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Church News

July 13, 2012

Abuses surface at Legion school

VATICAN CITY (AP) — Dozens of women who attended a high school run by the disgraced Legion of Christ religious order have urged the Vatican to close the program, saying the psychological abuse they endured trying to live like teenage nuns led to multiple cases of anorexia, stress-induced migraines, depression and even suicidal thoughts.

The women sent a letter this weekend to the pope's envoy running the Legion to denounce the manipulation, deception and disrespect they say they suffered at the hands of counselors barely older than themselves at the Rhode Island school. For some, the trauma required years of psychological therapy that cost them tens of thousands of dollars.

A copy of the letter was provided to The Associated Press by the letter's 77 signatories, a dozen of whom agreed to be interviewed about their personal problems for the sake of warning parents against sending their children to the program's schools in the U.S., Mexico and Spain.

"I have many defining and traumatic memories that I believe epitomize the systematic breakdown of the person" in the school, Mary told The Associated Press in an email exchange. She developed anorexia after joining in 1998, weighed less than 85 pounds when she left and dropped to 68 pounds before beginning to recover at home. "The feelings of worthlessness, shame and isolation that are associated with those memories are still vivid and shocking."

Mary, who asked that her last name not be used, blamed her eating disorder on acute loneliness — girls were prevented from making close friends or confiding in their families — and the tremendous pressure she felt as a 16-year-old to perfectly obey the strictest rules dictating how she should walk, sit, pray and eat.

It's the latest blow to the troubled, cult-like Legion, which was discredited in 2009 when it revealed that its founder was a pedophile and drug addict who fathered three children. The Legion suffered subsequent credibility problems following its recent admission that its most famous priest had fathered a child and the current Legion superior covered it up for years.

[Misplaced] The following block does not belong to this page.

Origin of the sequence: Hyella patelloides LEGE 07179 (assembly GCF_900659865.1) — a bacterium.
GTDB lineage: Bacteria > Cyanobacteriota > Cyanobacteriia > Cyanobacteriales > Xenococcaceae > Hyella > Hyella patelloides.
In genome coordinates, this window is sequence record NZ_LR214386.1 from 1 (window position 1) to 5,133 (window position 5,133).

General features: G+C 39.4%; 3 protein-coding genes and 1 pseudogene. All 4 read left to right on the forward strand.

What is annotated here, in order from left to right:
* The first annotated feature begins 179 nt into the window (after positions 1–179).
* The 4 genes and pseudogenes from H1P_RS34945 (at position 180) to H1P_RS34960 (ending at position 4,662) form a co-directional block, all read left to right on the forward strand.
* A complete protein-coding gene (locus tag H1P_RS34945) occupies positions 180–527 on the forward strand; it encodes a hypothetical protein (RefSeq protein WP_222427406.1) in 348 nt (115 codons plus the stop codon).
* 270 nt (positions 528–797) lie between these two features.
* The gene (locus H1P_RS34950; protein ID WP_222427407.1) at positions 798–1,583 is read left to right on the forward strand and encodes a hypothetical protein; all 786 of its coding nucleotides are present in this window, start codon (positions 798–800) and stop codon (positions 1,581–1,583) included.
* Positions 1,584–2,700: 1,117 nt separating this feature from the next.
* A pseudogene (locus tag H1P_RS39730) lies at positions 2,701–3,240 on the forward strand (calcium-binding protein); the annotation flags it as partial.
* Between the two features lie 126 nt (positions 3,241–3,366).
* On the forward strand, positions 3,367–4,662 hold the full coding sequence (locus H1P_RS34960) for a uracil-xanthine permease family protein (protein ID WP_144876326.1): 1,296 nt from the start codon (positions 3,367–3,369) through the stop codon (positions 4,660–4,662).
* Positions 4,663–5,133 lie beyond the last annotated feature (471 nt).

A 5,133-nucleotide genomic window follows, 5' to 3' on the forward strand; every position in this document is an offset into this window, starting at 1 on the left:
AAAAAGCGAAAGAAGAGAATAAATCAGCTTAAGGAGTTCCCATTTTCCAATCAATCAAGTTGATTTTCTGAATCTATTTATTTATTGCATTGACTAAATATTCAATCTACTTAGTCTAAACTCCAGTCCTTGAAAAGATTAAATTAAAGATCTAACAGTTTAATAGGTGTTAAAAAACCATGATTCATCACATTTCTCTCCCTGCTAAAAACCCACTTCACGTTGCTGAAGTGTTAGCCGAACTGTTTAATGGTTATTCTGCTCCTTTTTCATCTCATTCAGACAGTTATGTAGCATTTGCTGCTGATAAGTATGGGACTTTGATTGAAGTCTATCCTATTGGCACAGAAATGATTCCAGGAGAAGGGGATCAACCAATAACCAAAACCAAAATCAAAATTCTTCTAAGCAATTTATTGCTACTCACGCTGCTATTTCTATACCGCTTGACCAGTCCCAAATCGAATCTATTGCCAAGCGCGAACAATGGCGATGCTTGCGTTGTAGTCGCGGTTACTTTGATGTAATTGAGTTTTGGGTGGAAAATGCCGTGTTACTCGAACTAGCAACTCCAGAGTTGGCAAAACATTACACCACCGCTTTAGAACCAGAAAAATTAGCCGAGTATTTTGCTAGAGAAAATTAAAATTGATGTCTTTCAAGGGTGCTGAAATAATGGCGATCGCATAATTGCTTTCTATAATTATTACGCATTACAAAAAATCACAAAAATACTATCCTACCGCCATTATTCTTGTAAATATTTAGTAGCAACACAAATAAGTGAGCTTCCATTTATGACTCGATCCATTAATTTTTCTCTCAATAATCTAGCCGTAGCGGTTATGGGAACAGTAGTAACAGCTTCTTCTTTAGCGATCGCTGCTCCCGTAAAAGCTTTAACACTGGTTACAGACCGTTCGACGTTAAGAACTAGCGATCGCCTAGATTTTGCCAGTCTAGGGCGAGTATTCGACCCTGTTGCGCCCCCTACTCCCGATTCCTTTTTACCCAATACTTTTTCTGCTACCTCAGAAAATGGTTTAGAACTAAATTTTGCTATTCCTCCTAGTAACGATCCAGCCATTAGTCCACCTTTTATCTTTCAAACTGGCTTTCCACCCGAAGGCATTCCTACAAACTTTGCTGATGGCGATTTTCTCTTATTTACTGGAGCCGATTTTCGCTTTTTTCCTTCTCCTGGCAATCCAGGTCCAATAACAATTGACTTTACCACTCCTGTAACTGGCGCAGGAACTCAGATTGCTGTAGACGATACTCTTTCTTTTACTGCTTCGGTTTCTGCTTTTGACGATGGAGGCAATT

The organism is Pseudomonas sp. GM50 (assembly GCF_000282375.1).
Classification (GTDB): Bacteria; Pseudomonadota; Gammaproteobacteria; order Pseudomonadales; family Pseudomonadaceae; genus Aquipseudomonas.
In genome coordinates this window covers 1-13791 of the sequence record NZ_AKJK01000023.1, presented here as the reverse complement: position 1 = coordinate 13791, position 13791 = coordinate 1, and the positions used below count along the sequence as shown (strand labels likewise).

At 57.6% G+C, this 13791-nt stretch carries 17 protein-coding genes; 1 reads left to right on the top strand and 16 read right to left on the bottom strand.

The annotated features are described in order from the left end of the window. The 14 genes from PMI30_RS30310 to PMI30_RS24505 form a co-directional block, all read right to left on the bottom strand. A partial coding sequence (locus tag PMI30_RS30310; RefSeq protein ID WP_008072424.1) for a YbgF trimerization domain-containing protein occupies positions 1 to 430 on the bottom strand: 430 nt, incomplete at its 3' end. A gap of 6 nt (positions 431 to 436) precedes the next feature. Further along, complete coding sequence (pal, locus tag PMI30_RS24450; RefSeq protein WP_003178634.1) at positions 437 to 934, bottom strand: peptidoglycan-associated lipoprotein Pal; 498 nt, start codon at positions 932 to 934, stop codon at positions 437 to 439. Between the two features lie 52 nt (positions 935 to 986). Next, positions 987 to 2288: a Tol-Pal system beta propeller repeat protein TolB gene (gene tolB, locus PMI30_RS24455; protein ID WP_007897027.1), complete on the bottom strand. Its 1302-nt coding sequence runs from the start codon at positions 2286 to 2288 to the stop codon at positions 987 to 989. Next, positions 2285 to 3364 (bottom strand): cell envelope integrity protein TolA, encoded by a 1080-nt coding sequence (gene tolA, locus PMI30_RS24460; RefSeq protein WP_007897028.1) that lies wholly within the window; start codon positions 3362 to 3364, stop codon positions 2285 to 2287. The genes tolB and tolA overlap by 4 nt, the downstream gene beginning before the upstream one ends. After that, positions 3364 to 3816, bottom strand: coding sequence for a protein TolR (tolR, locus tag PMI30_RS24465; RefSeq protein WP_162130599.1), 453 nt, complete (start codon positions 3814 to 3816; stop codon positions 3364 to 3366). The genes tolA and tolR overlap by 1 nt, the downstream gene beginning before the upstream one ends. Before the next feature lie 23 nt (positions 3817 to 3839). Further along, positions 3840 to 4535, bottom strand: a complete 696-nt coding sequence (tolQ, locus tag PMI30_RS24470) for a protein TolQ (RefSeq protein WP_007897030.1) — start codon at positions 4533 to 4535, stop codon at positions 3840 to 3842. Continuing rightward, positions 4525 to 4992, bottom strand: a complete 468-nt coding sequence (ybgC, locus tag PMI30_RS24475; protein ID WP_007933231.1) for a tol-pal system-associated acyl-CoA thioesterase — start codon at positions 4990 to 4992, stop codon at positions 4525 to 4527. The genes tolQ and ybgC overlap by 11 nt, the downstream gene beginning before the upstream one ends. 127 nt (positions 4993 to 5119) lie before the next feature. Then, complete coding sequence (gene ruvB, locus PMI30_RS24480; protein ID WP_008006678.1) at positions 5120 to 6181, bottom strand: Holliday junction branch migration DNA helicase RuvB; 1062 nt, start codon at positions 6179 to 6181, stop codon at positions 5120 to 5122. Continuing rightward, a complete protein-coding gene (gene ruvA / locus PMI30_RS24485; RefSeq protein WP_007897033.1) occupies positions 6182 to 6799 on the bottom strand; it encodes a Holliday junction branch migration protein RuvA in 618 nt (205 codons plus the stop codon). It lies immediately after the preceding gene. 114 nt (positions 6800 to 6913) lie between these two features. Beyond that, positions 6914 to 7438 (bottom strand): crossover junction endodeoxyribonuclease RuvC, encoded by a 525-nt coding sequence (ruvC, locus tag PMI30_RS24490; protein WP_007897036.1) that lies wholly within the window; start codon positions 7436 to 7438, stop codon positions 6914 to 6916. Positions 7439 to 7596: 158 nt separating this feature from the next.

The Legion saga is all the more grave because its late founder, the Rev. Marcial Maciel, had been held up as a living saint by his followers and a model of holiness by Pope John Paul II because of his ability to recruit men and money to the priesthood, even though the Vatican knew for decades that he had sexually abused his seminarians.

Pope Benedict XVI took over the Mexico-based order in 2010 and appointed envoy Cardinal Velasio De Paolis to oversee a whole-scale reform of the Legion and its lay branch Regnum Christi. But the reform hasn't progressed smoothly, with defections from disillusioned members and criticism that some superiors remain locked in their old ways.

The all-girl Immaculate Conception Academy, located in Wakefield, Rhode Island opened two decades ago to serve as a feeder program for the Legion's female consecrated branch, where more than 700 women around the world live like nuns making promises of poverty, chastity and obedience, teaching in Legion-run schools and running youth programs.

Because of dwindling enrollment — 14 seniors graduated last month — the school recently merged with a Legion-run school in Michigan; in Mexico two programs merged into one that produced 10 graduates this year.

The school's current director said things have changed dramatically recently and many of the spiritual and psychological abuses corrected. But she acknowledged the harm done, apologized for the women's suffering and asked for forgiveness.

"For any errors made by our order in the past, we do apologize," said director Margarita Martinez. "We are sorry these young women have suffered and been harmed in any way."

In an email response to AP, Martinez noted that not all students experienced the same "level of negativity" as those who wrote the letter, and that regardless the movement was listening to everyone's experiences as it undergoes a process of Vatican-mandated reform.

Megan Coelho, 30, recalled how pairs of consecrated women would visit her regularly as a child in northern California where she was homeschooled; they told her tales of the wonderful high school in Rhode Island where she might find a vocation and grow closer to God. Coelho, who wanted to be a nun, left home when she was 14 to join.

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